Cauliflower is one of my favorite things to grow in my winter garden. It’s low maintenance, hardy, and beautiful! Cauliflower comes in so many colors—white, orange, green, and my favorite, purple.
Plus, it even comes in different shapes! Just check out this Romanesco (which might not 100% be characterized as cauliflower…but I am going to in this instance since it grows almost exactly like cauliflower).
Cauliflower is in the brassica family and is chock full of healthy nutrients—fiber, folic acid, and vitamin C, plus it helps fight against cancer and boosts your immunity. There is really no excuse not to eat it, and there is definitely no excuse not to grow it in your winter garden.
This plant is a cold weather loving plant, and in Central Texas it is recommended to plant cauliflower at the beginning of September for your winter garden. You can start these plants from seeds, but my personal recommendation is to save yourself the trouble (it really isn’t easy) and pick up some transplants from your local organic nursery.
Cauliflower needs a bit of space to grow. About 16”x16” is an ideal space in your garden so be sure to think about that as you are planting your transplants. They also have shallow roots so a raised bed is definitely recommended for drainage and soil quality.
When you plant your transplants, be sure to add some good fertilizer to encourage growth. You should also fertilize again about 6 weeks or so after the cauliflower has been planted.
You also need to maintain a consistent watering schedule. I do not water my garden as much in the fall and winter since it is not so hot and it takes longer for the soil to dry out. Maybe about once a week unless it is unusually (I use that word loosely here in Texas) sunny and warm.
Cauliflower and other brassica plants thrive in cooler weather. The heads of cauliflower actually grow larger and more flavorful with colder temps. They will even tolerate some freezing temps. I don’t usually cover my cauliflower plants if it only dips into freezing temps at night but warms up during the day (which is what is common here in Central Texas vs. several days of consistently freezing temps), but if you do get a deep freeze for a series of days definitely cover those guys up!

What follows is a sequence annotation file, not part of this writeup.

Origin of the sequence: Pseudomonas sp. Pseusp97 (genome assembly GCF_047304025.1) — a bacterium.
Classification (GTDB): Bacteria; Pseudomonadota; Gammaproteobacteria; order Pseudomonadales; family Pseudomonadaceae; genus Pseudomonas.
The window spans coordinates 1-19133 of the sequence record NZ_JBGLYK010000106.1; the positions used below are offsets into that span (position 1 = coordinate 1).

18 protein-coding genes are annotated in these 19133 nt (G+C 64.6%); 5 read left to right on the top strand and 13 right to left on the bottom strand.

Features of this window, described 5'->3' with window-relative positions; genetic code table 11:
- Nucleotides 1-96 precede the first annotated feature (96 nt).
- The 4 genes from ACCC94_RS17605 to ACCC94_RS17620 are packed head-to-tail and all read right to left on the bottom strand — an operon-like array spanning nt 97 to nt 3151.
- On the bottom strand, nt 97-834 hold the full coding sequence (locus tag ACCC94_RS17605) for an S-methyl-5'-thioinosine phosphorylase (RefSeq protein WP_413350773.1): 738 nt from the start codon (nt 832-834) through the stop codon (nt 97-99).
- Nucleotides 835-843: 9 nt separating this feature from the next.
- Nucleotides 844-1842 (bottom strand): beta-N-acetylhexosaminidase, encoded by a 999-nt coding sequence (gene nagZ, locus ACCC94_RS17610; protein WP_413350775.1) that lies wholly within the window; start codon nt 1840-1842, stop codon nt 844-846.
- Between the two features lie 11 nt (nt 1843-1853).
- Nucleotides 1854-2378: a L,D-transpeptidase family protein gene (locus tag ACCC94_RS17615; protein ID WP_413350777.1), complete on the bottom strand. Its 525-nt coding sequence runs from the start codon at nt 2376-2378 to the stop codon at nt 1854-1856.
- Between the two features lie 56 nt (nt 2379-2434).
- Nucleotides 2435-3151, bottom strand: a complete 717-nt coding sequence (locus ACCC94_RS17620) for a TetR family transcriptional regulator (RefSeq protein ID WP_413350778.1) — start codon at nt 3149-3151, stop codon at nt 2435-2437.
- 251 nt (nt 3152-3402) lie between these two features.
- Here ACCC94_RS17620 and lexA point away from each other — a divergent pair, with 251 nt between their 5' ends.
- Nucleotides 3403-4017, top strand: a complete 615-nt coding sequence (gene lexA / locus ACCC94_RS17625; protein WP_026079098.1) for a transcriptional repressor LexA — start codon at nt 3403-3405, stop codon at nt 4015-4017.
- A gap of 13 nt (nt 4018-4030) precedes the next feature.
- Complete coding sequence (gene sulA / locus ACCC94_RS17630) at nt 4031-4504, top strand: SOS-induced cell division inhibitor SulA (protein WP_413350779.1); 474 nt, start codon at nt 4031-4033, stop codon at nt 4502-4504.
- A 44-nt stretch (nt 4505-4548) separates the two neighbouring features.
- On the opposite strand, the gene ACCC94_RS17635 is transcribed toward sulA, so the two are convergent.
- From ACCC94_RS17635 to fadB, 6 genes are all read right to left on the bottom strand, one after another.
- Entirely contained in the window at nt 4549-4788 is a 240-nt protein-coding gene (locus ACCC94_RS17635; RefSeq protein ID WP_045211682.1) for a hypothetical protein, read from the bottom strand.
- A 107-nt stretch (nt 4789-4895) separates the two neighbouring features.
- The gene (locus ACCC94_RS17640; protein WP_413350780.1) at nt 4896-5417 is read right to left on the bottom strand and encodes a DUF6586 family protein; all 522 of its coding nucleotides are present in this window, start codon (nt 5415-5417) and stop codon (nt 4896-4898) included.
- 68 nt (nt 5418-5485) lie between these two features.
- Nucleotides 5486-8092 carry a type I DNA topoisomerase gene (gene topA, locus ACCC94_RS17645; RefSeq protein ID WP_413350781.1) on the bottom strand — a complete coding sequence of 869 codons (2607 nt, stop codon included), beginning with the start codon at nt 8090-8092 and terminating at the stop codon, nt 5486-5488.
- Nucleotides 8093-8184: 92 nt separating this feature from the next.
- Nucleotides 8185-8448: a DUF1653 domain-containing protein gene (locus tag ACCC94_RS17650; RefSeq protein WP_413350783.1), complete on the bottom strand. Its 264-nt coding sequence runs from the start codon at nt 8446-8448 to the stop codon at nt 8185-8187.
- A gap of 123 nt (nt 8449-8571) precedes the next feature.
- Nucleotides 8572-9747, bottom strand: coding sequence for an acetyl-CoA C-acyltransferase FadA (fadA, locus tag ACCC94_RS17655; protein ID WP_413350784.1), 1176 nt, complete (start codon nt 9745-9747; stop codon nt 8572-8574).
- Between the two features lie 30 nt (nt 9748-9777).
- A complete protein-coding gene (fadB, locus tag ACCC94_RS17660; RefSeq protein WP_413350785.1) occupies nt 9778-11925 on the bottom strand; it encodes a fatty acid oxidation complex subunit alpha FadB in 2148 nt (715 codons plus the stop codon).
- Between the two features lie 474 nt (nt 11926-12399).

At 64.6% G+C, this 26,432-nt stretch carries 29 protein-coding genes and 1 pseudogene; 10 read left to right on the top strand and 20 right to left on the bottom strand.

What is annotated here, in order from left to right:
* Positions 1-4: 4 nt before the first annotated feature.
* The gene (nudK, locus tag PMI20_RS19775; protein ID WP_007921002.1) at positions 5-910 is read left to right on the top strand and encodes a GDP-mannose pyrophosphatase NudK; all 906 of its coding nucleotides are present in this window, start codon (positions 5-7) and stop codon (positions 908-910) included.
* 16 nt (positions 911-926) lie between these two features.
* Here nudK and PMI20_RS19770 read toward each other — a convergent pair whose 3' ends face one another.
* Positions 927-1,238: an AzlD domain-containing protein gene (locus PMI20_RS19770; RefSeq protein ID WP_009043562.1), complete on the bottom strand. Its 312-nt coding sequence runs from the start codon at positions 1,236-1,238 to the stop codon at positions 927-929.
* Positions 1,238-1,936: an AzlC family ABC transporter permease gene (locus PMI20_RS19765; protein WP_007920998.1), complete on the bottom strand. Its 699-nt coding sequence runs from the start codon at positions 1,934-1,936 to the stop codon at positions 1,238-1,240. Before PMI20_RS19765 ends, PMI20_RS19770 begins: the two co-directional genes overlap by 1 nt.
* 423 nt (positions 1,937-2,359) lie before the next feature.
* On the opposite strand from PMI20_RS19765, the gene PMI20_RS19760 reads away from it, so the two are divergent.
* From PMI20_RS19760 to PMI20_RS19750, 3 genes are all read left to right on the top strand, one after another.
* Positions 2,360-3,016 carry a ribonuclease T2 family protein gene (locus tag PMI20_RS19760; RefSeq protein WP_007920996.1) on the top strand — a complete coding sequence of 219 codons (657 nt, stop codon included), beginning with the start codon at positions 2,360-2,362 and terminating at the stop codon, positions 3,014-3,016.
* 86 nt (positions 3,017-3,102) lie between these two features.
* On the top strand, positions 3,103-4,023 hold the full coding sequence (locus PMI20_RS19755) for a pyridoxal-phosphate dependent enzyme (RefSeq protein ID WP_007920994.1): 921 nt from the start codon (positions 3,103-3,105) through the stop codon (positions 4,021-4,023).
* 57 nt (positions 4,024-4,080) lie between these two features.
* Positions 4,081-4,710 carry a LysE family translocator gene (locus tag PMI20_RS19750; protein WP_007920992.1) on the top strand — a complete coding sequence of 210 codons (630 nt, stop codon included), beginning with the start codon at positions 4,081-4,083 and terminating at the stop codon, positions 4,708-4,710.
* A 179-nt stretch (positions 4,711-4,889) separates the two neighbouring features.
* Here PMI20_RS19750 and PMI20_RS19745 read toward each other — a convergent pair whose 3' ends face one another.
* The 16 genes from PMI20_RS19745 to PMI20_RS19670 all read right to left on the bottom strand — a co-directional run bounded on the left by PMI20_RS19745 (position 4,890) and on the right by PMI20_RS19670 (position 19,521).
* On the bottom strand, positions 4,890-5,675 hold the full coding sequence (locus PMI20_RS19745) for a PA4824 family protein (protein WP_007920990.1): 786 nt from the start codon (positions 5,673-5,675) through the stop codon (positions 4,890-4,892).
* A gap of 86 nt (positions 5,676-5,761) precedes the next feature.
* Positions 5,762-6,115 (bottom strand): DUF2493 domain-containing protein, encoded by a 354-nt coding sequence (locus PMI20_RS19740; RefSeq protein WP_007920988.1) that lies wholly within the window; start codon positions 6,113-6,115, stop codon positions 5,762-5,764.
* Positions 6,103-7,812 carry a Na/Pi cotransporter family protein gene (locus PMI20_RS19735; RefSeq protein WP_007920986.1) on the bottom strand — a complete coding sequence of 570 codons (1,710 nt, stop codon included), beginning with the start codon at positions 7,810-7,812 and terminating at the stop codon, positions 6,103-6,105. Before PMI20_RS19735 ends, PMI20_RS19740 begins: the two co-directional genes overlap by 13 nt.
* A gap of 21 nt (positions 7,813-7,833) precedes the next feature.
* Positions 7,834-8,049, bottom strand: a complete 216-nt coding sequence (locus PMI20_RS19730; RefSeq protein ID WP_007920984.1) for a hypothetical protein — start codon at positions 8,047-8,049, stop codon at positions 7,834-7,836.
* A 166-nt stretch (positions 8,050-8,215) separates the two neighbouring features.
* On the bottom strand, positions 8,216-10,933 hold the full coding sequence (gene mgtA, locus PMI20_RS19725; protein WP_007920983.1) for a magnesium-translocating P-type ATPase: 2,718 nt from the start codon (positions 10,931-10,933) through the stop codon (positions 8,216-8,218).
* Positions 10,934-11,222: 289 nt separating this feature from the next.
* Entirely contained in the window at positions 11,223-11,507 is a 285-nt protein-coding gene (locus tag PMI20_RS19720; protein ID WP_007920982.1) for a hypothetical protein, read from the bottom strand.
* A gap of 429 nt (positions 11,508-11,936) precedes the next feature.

Some people recommend tying the outer leaves of the cauliflower up around the head soon after it starts to show. This process, also known as blanching, is supposed to help with color as the sun can discolor the cauliflower (especially the white variety). I don’t usually do this step because it doesn’t affect the flavor or other growth habits, but if color is important to you then blanch away!
The head of the cauliflower is ready to harvest when it is about 6-8 inches wide and full and firm. Like mentioned above temperature can affect the growth size so if you notice the head of cauliflower loosening up, harvest it immediately even if it isn’t 6 inches.
I have noticed that cauliflower doesn’t seem as sensitive as broccoli and won’t bolt super quickly. I appreciate that as I have slacked and little and let a good broccoli plant go to bloom before I could get out there and harvest it. But again, if you see those florets of the cauliflower pulling away from each other, pick it right away.
Harvested cauliflower will last in your fridge for a few days, or cut them up and flash-freeze them to save for later. But I have a feeling you will want to eat up that cauliflower right away. Roasting them or making a soup like this Roasted Cauliflower & Cheese Soup I posted earlier this week are my favorite ways to eat this winter veggie.
Once you harvest the head of cauliflower, it is unlikely that more cauliflower will grow from that plant. But don’t lose heart those cauliflower leaves are edible and rather tasty! So once you harvest the head pull off the leaves and use them in salad, sauté them, or make them into delicious cauliflower chips using this recipe Jenni posted last month.
Cauliflower is really so fun and very rewarding to grow in your garden. There is nothing more satisfying then checking on your garden and realizing there is a little baby cauliflower head growing. Plus it will bring so much color to your winter garden with so many varieties to choose from.
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